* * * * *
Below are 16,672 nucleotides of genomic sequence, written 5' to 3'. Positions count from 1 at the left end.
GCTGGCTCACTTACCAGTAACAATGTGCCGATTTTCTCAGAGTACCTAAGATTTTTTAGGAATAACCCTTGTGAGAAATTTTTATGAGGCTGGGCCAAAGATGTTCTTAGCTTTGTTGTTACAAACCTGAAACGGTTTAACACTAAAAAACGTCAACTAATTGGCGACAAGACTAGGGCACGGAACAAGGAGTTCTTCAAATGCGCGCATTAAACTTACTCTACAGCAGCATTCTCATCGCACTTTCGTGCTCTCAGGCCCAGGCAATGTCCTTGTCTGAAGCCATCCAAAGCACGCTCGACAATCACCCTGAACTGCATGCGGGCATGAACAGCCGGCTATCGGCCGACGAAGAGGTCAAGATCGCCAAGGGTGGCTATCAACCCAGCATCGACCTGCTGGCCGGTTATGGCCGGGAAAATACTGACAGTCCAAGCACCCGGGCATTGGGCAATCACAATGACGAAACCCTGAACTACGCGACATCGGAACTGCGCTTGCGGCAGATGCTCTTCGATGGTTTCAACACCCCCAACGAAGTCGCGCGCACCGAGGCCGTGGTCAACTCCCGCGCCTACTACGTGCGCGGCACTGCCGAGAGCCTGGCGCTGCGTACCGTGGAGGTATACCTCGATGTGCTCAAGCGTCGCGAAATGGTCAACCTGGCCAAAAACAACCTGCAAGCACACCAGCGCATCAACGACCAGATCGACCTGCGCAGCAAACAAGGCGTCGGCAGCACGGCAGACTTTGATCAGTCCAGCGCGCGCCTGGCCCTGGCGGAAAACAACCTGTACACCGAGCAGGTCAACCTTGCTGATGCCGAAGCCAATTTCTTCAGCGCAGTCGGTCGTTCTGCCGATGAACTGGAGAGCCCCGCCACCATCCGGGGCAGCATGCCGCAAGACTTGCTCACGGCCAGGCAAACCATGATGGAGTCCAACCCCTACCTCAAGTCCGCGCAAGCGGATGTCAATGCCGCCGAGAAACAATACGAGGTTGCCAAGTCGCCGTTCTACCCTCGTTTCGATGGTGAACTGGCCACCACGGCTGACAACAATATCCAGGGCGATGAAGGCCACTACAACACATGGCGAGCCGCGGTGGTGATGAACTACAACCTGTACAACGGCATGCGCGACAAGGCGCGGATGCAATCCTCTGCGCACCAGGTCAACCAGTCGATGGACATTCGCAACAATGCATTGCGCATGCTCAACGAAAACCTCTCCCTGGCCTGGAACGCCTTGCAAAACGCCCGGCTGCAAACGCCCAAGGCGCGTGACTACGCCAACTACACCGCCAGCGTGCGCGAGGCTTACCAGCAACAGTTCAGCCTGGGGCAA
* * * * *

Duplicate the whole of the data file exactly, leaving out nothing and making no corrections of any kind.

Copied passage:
Below are 16,672 nucleotides of genomic sequence, written 5' to 3'. Positions count from 1 at the left end.
GCTGGCTCACTTACCAGTAACAATGTGCCGATTTTCTCAGAGTACCTAAGATTTTTTAGGAATAACCCTTGTGAGAAATTTTTATGAGGCTGGGCCAAAGATGTTCTTAGCTTTGTTGTTACAAACCTGAAACGGTTTAACACTAAAAAACGTCAACTAATTGGCGACAAGACTAGGGCACGGAACAAGGAGTTCTTCAAATGCGCGCATTAAACTTACTCTACAGCAGCATTCTCATCGCACTTTCGTGCTCTCAGGCCCAGGCAATGTCCTTGTCTGAAGCCATCCAAAGCACGCTCGACAATCACCCTGAACTGCATGCGGGCATGAACAGCCGGCTATCGGCCGACGAAGAGGTCAAGATCGCCAAGGGTGGCTATCAACCCAGCATCGACCTGCTGGCCGGTTATGGCCGGGAAAATACTGACAGTCCAAGCACCCGGGCATTGGGCAATCACAATGACGAAACCCTGAACTACGCGACATCGGAACTGCGCTTGCGGCAGATGCTCTTCGATGGTTTCAACACCCCCAACGAAGTCGCGCGCACCGAGGCCGTGGTCAACTCCCGCGCCTACTACGTGCGCGGCACTGCCGAGAGCCTGGCGCTGCGTACCGTGGAGGTATACCTCGATGTGCTCAAGCGTCGCGAAATGGTCAACCTGGCCAAAAACAACCTGCAAGCACACCAGCGCATCAACGACCAGATCGACCTGCGCAGCAAACAAGGCGTCGGCAGCACGGCAGACTTTGATCAGTCCAGCGCGCGCCTGGCCCTGGCGGAAAACAACCTGTACACCGAGCAGGTCAACCTTGCTGATGCCGAAGCCAATTTCTTCAGCGCAGTCGGTCGTTCTGCCGATGAACTGGAGAGCCCCGCCACCATCCGGGGCAGCATGCCGCAAGACTTGCTCACGGCCAGGCAAACCATGATGGAGTCCAACCCCTACCTCAAGTCCGCGCAAGCGGATGTCAATGCCGCCGAGAAACAATACGAGGTTGCCAAGTCGCCGTTCTACCCTCGTTTCGATGGTGAACTGGCCACCACGGCTGACAACAATATCCAGGGCGATGAAGGCCACTACAACACATGGCGAGCCGCGGTGGTGATGAACTACAACCTGTACAACGGCATGCGCGACAAGGCGCGGATGCAATCCTCTGCGCACCAGGTCAACCAGTCGATGGACATTCGCAACAATGCATTGCGCATGCTCAACGAAAACCTCTCCCTGGCCTGGAACGCCTTGCAAAACGCCCGGCTGCAAACGCCCAAGGCGCGTGACTACGCCAACTACACCGCCAGCGTGCGCGAGGCTTACCAGCAACAGTTCAGCCTGGGGCAA